Reynolds notes that Nagle references his 1995 book The Sex Revolts (co-authored with Joy Press). Here's what he has to say today about that book and how it relates to the current situation:

Nagle references The Sex Revolts a couple of times during her thesis. That book is a bit of an orphan in the oeuvre, indeed there have been quite long periods when I've completely forgotten that Joy and I ever wrote it. While I can't quite reconstruct the head that came up with the over-arching thesis on which the thing is scaffolded and which I'm not certain stands up anymore (that was the peak / swan-song of my infatuation with French theory), whenever I've looked back at a specific portion or patch of it - the stuff on grunge, or Siouxsie, or the whole section on psychedelia - it still seems on the money.

Probably the sharpest part is the stuff that relates to Nagle's book, which is the early chapter dissecting the masculinism of all the immediate precursors to rock rebellion - the Beats, the Angry Young Men, James Dean, Ken Kesey, et al - during which we bring up "Momism", a concept coined by Philip Wiley in his 1942 book Generation of Vipers. Wylie identified a form of new American decadence in the growth of consumerism, mass media entertainment like radio, and suburbia, which he linked to matriarchy and domesticity: American virility, the frontier style of rugged martial masculinity on which the nation was founded, was being smothered by over-mothering, comfort and niceness. The Sex Revolts mentions Robert Bly's Iron Man as a modern-day, therapeutically tinged and New Age-y resurgence of the Momism critique, a sort of Jung Thug manifesto. But, published in 1995, our book was a year too early for Chuck Palahniuk's Fight Club: angry young men reacting against metrosexual consumerism and sensitivity, a creeping decadence weakening from within.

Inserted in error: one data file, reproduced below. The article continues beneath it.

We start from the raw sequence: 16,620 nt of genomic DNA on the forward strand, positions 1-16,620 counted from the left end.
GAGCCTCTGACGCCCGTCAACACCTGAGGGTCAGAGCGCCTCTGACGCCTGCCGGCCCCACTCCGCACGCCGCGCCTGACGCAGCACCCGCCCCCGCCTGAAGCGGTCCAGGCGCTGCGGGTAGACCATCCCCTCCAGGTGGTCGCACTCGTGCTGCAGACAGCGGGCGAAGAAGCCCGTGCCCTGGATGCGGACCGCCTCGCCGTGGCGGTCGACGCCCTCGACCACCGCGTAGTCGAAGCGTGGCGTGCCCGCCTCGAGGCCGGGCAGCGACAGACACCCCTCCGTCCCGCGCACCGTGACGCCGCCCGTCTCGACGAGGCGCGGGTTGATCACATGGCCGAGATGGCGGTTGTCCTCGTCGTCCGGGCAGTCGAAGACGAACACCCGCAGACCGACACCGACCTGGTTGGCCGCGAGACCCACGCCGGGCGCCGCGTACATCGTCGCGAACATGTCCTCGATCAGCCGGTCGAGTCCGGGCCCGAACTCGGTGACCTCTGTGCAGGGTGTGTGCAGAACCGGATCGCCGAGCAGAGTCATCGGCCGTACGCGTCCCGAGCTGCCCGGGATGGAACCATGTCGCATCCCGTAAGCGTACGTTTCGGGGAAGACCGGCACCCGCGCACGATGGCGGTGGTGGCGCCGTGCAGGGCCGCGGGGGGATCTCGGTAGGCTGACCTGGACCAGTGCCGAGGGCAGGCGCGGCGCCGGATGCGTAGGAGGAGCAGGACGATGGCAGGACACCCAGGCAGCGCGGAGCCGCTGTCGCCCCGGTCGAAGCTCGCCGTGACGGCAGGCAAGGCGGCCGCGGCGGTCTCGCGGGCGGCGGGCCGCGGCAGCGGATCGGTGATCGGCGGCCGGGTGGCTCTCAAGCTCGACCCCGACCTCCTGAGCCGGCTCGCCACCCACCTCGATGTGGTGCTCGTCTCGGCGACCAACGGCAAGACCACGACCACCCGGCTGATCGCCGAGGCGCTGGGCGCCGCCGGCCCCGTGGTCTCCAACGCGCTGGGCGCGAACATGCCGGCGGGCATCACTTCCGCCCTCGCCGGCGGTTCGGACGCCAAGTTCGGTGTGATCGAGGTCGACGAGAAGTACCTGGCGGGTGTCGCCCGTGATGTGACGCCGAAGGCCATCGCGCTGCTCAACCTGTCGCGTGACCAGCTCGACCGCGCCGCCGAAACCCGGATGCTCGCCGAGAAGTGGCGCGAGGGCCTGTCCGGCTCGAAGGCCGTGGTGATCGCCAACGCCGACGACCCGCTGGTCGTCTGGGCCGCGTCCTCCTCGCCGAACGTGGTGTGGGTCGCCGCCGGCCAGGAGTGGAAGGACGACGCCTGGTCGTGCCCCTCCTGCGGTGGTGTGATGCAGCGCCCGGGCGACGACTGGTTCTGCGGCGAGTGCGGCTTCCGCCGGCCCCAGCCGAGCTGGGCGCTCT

Fight Club was the book that coined the term "snowflake," and the novel has proved to be a prophetic parable. The ugly contorted face of anti-Momism today is the paranoid impatience with political correctness, safe spaces, trigger warning -- the new proprieties that are felt as intolerable constraints, restrictions on the male right to spite. Underlying it all is the crisis of masculinity that doesn't know what its for anymore, in a demilitarized and post-industrial era. Hence the fixation on guns, on rapacious extraction industries like coal and the removal of protections for Mother Earth, on macho posturing foreign policy - surrogates and displacements for an eroding and increasingly irrelevant style of manhood.

Left-bullying has also grown increasingly macho -- from the virtual stoning of Ryder Ripps a couple of years ago to the nazi-punching video craze -- but it will be a while before a book is written about that. It's too complicated. Angela Nagle sort-of-covers it in Kill the Normies: as Reynolds notes, its thesis "asserts that there is a commonality of psychology in the desire-to-shock, whether manifested on the far right or far left of the political-cultural spectrum." But the nazi-punchers and the Ripps mobbers aren't out to shock. They think they are noble. The shock Nagle is talking about is old-left transgression against the Man -- beatniks not bathing, etc. -- which morphed in the late '70s punk era into "Nuke the Whales" events, the patrician humor of P. J. O'Rourke and other affronts to left-wing pieties. 4Chan is a slightly nastier version of that. (The first time I heard the phrase "politically correct" was in the late '80s. Reverend Ivan Stang of the Church of the Subgenius used it to describe "off limits" humor as dictated by the left -- yet being from Dallas he hated right-wing sanctimony just as much or more.)

- tom moody

September 21st, 2017 at 2:05 pm

Posted in around the web, books